The STA Foundation

Mental Health

What is Mental Health?

Mental health is having a good level of psychological well-being.  It is being able to function well emotionally and be able to make appropriate behavioural adjustment.

What causes instability in mental health?

  • Genetics – it may be a condition that runs in the family
  • Infections – certain infections have been linked to brain damage
  • Brain injury – injury to certain areas of the brain may instigate mental health problems.
  • Drug abuse – this has been linked to anxiety, depression and paranoia.
  • Diet – poor nutrition may lead to development of mental illnesses.
  • Psychological trauma – this could be physical, sexual or emotional abuse.
  • Loss – losing someone close to you can result in developing mental illness.
  • Neglect – not having basic physical and emotional needs fulfilled.
  • Family – having a dysfunctional family life.
  • Changing schools – this can be a traumatic experience for some children or young people.

Types of mental illness

  • mood disorders (such as depression or bipolar disorder)
  • anxiety disorders.
  • personality disorders.
  • psychotic disorders (such as schizophrenia)
  • eating disorders.
  • trauma-related disorders (such as post-traumatic stress disorder)
  • substance abuse disorders.

The effects of bad mental health:

  • Unhappiness and reduced enjoyment of life
  • Social isolation
  • Relationship difficulties
  • Family conflicts
  • Problems with smoking, alcohol and other drugs
  • Truancy
  • Problems at school or work
  • Self-harm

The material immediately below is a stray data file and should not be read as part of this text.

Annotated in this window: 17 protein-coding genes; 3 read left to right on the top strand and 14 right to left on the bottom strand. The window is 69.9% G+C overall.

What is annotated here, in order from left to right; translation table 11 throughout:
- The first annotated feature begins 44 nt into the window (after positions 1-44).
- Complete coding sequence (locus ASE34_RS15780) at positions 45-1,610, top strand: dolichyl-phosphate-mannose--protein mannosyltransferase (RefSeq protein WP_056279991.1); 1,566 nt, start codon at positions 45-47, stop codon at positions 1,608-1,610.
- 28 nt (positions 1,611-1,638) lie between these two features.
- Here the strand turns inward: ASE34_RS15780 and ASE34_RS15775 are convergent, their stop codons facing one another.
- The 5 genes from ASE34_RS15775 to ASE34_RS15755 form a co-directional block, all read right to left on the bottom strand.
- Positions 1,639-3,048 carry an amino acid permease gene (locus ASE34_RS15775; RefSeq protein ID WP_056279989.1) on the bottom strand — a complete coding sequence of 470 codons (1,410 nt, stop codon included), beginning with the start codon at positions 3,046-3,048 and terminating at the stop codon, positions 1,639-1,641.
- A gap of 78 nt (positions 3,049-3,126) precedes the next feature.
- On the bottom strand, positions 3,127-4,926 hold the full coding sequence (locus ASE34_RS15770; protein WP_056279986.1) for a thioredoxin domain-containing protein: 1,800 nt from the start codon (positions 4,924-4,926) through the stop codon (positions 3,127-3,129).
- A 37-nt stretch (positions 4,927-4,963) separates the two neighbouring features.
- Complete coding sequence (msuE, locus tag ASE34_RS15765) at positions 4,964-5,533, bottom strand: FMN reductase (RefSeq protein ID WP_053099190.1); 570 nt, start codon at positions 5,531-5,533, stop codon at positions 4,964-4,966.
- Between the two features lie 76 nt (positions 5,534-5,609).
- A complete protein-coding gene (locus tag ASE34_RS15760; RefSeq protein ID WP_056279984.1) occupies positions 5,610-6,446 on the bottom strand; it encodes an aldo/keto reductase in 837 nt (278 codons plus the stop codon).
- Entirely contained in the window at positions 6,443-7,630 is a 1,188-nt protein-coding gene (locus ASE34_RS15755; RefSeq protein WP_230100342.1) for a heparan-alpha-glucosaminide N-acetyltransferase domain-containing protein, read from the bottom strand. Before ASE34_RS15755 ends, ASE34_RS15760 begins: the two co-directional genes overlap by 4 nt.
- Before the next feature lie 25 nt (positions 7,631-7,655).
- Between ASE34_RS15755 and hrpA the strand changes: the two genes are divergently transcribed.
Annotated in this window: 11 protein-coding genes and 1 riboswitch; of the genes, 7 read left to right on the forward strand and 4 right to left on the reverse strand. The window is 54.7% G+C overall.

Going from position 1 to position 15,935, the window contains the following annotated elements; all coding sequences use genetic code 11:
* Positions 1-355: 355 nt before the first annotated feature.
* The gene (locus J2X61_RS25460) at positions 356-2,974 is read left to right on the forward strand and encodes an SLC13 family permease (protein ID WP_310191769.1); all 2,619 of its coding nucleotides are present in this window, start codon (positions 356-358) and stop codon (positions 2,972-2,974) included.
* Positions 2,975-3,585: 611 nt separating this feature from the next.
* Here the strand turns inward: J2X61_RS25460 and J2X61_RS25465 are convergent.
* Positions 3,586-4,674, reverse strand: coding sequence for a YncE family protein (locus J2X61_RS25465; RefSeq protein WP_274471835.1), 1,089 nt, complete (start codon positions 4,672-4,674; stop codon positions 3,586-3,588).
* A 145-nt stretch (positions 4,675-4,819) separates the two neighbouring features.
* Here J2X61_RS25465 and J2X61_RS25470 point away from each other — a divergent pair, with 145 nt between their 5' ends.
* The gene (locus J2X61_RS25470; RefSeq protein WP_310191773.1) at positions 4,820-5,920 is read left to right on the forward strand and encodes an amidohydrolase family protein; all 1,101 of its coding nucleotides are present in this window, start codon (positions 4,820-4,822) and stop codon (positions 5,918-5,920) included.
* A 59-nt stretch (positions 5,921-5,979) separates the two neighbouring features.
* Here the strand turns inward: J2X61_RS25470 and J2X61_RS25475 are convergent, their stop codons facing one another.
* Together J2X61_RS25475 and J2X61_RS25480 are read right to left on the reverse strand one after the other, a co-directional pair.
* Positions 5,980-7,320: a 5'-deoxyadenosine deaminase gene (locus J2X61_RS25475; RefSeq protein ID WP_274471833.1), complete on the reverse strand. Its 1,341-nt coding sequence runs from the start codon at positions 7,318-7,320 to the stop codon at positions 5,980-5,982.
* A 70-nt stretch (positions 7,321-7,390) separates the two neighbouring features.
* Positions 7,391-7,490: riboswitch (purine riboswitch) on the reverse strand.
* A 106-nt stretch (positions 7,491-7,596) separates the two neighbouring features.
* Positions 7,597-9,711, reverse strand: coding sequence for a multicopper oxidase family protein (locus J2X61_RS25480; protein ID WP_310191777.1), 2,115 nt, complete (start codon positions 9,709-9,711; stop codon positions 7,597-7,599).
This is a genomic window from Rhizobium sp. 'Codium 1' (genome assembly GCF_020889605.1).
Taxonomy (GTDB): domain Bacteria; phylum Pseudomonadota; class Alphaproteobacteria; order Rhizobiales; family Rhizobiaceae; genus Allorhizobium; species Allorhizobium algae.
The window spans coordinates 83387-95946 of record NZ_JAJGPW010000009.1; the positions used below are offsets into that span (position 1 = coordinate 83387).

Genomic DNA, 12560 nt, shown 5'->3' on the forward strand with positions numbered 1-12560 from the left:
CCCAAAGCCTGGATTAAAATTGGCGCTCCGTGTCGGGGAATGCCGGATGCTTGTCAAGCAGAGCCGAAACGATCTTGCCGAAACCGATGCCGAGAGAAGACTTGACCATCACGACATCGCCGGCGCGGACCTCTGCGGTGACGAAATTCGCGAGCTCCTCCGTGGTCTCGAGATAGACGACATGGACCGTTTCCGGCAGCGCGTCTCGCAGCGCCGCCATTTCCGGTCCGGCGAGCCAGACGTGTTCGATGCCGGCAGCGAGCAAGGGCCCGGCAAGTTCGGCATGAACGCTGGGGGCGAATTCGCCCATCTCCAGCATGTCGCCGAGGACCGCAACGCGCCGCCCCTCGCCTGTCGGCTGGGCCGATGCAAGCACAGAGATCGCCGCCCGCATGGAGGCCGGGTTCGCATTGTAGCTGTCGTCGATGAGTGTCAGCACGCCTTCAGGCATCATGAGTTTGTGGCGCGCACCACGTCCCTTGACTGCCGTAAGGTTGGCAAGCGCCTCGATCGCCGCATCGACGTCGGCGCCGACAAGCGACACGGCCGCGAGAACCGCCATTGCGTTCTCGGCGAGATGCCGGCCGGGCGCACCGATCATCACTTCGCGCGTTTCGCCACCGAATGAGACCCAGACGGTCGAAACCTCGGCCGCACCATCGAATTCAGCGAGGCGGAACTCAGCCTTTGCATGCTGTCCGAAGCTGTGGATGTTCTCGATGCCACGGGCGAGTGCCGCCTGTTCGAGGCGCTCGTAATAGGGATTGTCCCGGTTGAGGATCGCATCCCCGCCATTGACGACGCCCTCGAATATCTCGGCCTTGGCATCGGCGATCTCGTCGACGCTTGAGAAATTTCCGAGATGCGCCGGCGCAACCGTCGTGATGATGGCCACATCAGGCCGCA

• Harming others
  • Weakened immune system
  • Heart disease and other medical conditions

How can The STA Foundation help?

We will deliver a talk and a presentation at your organisation informing the recipients about mental health, its effects, who they can speak to and where help can be obtained.

Call us on 07958 264 178 or email on info@thestafoundation.org

Five warning signs of mental illness

  • Long-lasting sadness or irritability.
  • Extremely high and low moods.
  • Excessive fear, worry, or anxiety.
  • Social withdrawal.
  • Dramatic changes in eating or sleeping habits.

Mental Health Statistics

Major surveys of the mental health of children and young people in England were carried out in 1999, 2004, and 2017.

Key facts

  • One in eight (12.8%) 5 to 19 year olds had at least one mental disorder when assessed in 2017
  • Specific mental disorders were grouped into four broad categories: emotional, behavioural, hyperactivity and other less common disorders. Emotional disorders were the most prevalent type of disorder experienced by 5 to 19 year olds in 2017 (8.1%)
  • Rates of mental disorders increased with age. 5.5% of 2 to 4 year old children experienced a mental disorder, compared to 16.9% of 17 to 19 year olds. Caution is needed, however, when comparing rates between age groups due to differences in data collection. For example, teacher reports were available only for 5 to 16 year olds. Please refer to the Survey Design and Methods Report for full details
  • Data from this survey series reveal a slight increase over time in the prevalence of mental disorder in 5 to 15 year olds (the age-group covered on all surveys in this series). Rising from 9.7% in 1999 and 10.1% in 2004, to 11.2% in 2017
  • Emotional disorders have become more common in five to 15 year-olds – going from 4.3% in 1999 and 3.9% in 2004 to 5.8% in 2017. All other types of disorder, such as behavioural, hyperactivity and other less common disorders, have remained similar in prevalence for this age group since 1999 (Source: https://digital.nhs.uk/data-and-information/publications/statistical/mental-health-of-children-and-young-people-in-england/2017/2017)